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Retailing off: Fierce competition has forced prominent retail brands to fold

Weak retail conditions, high wage and rent costs, and fierce competition have been weighing on the clothing retail sector in recent years. This has forced many prominent brands across several retailing industries into administration. Over the past year alone, David Lawrence, Marcs, Payless Shoes, Pumpkin Patch, Rhodes & Beckett, Herringbone, Seduce, Laura Ashley, Josh Goot and Kit & Ace have all entered administration.

Challenging economic conditions and numerous new competitors, including online retailers and international fast fashion brands, have changed the way consumers spend on retail purchases. Consumers have become accustomed to buying items on sale, as retailers have undertaken heavy discounting in recent years to clear excess stock and attract demand. At the same time, weak consumer sentiment has encouraged bargain hunting, leading to price becoming an increasingly important aspect of competition.

Online retailers have been well positioned to benefit from these trends. Because online stores generally have lower overheads compared with their bricks-and-mortar counterparts, they can offer more competitive prices. Making purchases online has become normalised as technology has become faster and more secure. This, combined with high penetration of smartphones and tablets, has led to online retailers taking a sizable amount of market share from traditional retailers. Local bricks-and-mortar stores have struggled to compete as consumers can quickly compare instore prices with those offered online, which are often cheaper.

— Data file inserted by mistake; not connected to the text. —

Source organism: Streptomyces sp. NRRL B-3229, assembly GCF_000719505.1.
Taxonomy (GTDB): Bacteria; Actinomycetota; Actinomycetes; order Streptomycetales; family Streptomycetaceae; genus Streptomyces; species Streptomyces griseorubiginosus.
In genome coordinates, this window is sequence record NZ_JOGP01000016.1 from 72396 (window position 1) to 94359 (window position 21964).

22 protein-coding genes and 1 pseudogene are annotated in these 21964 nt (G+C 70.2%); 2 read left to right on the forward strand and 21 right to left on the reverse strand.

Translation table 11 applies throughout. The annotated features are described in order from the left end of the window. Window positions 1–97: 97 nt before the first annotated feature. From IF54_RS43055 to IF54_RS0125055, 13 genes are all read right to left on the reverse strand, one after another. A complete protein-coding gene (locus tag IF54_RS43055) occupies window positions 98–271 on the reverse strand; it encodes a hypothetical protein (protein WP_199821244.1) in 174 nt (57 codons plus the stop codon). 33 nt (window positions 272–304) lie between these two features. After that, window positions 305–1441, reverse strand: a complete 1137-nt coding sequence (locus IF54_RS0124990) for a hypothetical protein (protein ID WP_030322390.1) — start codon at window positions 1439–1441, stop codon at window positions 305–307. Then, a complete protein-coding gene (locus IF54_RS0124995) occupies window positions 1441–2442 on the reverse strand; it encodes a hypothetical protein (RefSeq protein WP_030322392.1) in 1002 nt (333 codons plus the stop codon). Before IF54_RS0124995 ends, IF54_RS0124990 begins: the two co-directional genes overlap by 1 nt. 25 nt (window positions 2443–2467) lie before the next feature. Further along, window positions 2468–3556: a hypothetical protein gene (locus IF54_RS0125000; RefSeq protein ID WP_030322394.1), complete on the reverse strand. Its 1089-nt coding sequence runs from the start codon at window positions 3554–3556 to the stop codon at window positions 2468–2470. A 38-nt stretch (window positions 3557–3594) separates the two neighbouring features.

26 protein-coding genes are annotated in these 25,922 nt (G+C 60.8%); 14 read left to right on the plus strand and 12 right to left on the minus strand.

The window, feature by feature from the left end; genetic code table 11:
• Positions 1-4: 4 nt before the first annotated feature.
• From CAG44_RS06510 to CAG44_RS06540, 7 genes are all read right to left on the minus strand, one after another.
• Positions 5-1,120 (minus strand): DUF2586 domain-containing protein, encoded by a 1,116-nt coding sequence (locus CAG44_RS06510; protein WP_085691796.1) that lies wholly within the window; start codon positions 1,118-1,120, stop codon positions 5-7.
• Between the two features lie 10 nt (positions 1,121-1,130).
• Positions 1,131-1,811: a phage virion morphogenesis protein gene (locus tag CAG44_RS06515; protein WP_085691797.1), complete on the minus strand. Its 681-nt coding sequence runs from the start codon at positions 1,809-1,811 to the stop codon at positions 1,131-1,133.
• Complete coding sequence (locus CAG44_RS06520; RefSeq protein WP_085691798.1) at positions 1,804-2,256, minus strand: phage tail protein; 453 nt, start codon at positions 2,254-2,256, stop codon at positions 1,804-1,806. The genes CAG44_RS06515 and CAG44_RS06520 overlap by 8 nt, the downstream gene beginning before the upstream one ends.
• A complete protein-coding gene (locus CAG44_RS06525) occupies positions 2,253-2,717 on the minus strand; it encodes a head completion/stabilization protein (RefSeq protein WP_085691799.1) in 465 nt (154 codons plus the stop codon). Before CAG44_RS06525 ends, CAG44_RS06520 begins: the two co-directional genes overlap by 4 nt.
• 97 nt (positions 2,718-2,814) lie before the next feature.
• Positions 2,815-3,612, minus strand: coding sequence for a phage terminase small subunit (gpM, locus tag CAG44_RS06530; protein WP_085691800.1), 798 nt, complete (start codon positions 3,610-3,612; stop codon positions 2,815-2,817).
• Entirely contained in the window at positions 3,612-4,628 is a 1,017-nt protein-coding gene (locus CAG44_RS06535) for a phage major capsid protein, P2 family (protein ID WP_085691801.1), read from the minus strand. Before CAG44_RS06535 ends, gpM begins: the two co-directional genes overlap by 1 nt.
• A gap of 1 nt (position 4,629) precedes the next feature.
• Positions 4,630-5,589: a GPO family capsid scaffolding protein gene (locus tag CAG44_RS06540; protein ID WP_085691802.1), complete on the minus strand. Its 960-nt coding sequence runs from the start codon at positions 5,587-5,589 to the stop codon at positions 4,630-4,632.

Local retailers have faced further competition from an influx of international retailers such as Zara, H&M, Uniqlo and Topshop. These companies generally have strong economies of scale and vertical integration, giving them a competitive edge. Fast fashion brands can quickly update their ranges to target changing styles and trends, which appeals to many fashion-conscious consumers.

Consumers in Australia have access to an extensive range of retailers, including online retailers, global fast fashion stores and traditional local retailers. The apparel market is becoming increasingly polarised, with cheap fast fashion items on one end and luxury items on the premium end. Middle market retailers have struggled to survive in these competitive conditions as their previous niche of on-trend clothing is being offered by chains such as H&M and Topshop for much lower prices. Clothing brands that cannot compete on price have been forced to find niche markets, such as high quality or unique products, to remain viable.

In these challenging conditions, clothing retailers require strong brand positioning and a clearly defined product offering to compete against online stores and global fast fashion brands. Consumers now expect more from clothing retailers than ever before, which makes it important for local retailers to understand their target market and what drives their purchasing decisions. Providing an enjoyable and convenient shopping experience both online and in physical stores has become vital to maintaining consumer demand.

For a printable PDF of this release, click here.

Related industries:

Clothing retailing

Online shopping

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